Despite the almost universal condemnation of economists, the deduction has survived every round of tax reform in the last century. It has some powerful defenders, most notably the National Association of Realtors, one of Washington’s most influential lobbying groups (realtors obviously have an interest in inflated home prices, which increase their commissions). It also survives because members of Congress aren’t exactly eager to tell millions of voters that their tax bills are going to increase by thousands of dollars. According to the Treasury Department, the mortgage interest deduction cost the government $86.9 billion this year, and the number will top $100 billion next year. Over time, more of those benefits have gone to wealthier Americans. You can deduct interest on mortgages with a value of up to $1 million and home equity loans up to $100,000. The wealthier you are, the bigger your mortgage (most of the time), and the higher your income tax rate, making each dollar of deduction more valuable to you. That means the MID is a regressively distributed benefit. To borrow an example from the Center on Budget and Policy Priorities, a banker with a $1 million mortgage paying $40,000 in interest gets a government housing subsidy of $14,000 every year; he pays 65 cents of every interest dollar on his mortgage, while the government pays the other 35 cents. On the other hand, a nurse who makes $60,000 a year and pays $10,000 a year in interest will only get a $1,500 subsidy; she’ll pay 85 cents of every interest dollar on her mortgage while the government will pay the other 15 cents.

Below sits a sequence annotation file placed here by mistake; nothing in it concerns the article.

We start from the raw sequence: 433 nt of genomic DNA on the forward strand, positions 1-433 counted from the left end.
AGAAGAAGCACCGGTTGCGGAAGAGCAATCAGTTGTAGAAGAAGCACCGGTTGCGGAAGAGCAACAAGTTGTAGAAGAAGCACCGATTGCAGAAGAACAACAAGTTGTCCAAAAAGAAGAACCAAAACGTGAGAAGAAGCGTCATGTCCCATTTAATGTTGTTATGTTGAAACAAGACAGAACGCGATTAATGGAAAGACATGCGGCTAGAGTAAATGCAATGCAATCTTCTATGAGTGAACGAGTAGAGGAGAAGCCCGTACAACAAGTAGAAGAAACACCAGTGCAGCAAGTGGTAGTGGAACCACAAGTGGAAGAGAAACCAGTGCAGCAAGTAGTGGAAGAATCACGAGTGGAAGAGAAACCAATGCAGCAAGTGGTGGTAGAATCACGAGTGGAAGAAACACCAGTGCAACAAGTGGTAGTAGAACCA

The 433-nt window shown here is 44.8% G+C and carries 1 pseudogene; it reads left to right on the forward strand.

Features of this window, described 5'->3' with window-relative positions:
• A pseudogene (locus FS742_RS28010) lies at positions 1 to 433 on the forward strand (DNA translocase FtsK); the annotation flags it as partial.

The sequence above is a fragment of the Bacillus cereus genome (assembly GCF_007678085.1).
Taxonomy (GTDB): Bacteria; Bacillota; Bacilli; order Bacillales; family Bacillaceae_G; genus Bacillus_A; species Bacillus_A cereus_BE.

So this is how the benefits of the mortgage interest deduction end up being distributed (the data come from the Joint Committee on Taxation):